Re: [Ksummit-discuss] bug-introducing patches

From: Willy Tarreau
Date: Wed May 09 2018 - 00:47:57 EST

On Tue, May 08, 2018 at 08:29:14PM +0000, Sasha Levin wrote:
> What if, instead, Linus doesn't actually ever release a point release?
> We can make the merge window open more often, and since there's no
> actual release, people won't rush to push fixes in later -rc cycles.

And then what's the purpose of these later -rc cycles if you remove one
release ? You're just removing one step and shifting everything down by
one -rc but the issues are the same.

> We take away the incentive to push poorly tested code. Maintainers still
> free to commit anything they'd like, but there's no reason to commit
> code they're not confident of just to make it to a random release no one
> will use.
> Merge window will happen more often, so there's no real reason to rush
> things in a particular window, and since -stable releases every week
> there's no rush to push a fix in since the next release is just a week
> away.

I'm not sure what model you're having in mind but the description above
reminds me of 2.5 which was constantly had something broken and which
used to be unusable for many developers. Many of us even bought some
SCSI cards and disks by then because for a long time IDE was broken.

The primary purpose of Linus' releases and -rc is to synchronise everyone
on the same goal at the same time. The merge window is "send me your crap,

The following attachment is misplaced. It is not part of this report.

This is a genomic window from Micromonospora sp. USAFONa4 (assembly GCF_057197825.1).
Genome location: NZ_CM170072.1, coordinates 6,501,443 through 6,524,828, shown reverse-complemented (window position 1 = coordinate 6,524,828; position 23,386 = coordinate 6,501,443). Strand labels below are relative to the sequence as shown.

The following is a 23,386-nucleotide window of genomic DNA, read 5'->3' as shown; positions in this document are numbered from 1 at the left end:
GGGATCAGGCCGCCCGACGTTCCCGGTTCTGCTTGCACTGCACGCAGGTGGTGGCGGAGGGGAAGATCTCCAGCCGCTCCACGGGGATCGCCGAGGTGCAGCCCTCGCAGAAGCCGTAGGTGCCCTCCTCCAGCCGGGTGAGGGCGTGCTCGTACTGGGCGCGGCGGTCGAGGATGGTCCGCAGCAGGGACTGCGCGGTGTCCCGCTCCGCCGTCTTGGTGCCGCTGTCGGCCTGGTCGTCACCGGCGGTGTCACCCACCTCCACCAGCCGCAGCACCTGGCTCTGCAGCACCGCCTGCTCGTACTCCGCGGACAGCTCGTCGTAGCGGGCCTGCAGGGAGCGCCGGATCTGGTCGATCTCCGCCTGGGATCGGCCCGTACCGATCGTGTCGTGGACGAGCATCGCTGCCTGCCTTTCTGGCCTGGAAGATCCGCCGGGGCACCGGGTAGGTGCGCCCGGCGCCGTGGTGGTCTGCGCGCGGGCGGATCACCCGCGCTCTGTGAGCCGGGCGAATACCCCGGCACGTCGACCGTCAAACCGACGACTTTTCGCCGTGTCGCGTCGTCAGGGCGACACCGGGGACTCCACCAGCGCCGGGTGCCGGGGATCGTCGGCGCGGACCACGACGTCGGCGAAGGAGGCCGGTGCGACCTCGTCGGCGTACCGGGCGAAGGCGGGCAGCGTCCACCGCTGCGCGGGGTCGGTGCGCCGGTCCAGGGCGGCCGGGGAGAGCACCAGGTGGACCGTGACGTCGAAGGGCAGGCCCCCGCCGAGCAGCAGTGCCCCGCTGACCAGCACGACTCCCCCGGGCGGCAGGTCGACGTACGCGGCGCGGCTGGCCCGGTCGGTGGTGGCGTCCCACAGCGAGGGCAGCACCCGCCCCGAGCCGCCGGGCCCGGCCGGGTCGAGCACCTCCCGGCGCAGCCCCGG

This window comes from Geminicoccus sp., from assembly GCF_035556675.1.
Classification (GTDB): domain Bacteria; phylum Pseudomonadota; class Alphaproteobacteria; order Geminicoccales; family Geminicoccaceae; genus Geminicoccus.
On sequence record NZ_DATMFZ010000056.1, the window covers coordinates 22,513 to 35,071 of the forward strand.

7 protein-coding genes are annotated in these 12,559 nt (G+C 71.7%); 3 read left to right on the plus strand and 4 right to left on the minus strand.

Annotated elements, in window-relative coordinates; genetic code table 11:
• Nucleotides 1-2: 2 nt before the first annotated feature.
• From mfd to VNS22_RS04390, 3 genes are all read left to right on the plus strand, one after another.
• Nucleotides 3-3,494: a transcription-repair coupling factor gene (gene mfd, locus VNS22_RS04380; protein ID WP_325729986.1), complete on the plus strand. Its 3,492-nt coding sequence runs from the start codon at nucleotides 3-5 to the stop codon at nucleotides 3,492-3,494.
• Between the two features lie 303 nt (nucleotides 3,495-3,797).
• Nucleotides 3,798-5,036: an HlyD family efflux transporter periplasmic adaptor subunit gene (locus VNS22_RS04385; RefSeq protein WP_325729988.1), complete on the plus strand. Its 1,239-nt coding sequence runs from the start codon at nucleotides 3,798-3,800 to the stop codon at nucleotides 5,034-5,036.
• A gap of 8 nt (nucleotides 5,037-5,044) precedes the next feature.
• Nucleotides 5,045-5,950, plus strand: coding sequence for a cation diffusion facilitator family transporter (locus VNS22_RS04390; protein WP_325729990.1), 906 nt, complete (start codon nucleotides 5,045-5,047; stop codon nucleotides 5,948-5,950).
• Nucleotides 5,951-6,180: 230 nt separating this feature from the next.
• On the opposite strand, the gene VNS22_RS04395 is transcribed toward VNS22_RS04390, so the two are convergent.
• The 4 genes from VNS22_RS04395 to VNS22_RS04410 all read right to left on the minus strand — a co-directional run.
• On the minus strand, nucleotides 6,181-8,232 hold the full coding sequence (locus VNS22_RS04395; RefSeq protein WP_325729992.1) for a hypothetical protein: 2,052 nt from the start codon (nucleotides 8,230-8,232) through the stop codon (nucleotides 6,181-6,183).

it must be OK but we know problems happen and you'll be allowed to fix it
later". The -rc ones are there so that everyone fixes their crap in
parallel so that we converge towards something acceptable for everyone.

Your argument that the .0 release is useless is wrong in my opinion. It
is as wrong as saying "statistics show that less people use .3 than .7".
And comparing "stable kernels" to ".0" is wrong because there are roughly
10 times more stable kernels than releases so statistically you'll find
10 times more of them in field. The reality is that deploying .0 always
takes a bit more time for end users so statistically it should be a bit
less common in field :
- you're never certain when the new version is going to be released
(will rc8/rc9 exist?)
- when it's released, you have to update your config and it takes
some time.
- by the time you find a quiet moment to do all this, it's not
unlikely that the end of the week is reached with .1 appearing.

And so what ? The .0 release is a stable release like any other one.
It doesn't deserve to be deployed more than any other specific stable
release. It serves as a reference. Before .0 the code experiences some
possibly breaking changes, even some reverts. After .0 it experiences
only small fixes according to the stable rules.

Overall I think the current model is not that bad, and that what is the
most needed is some education regarding how -stable works to encourage
developers to rush their fixes less (after more tests), and to ensure
that those who generally push good quality fixes can submit them at any
moment in the cycle so that we get them as fast as possible in -stable.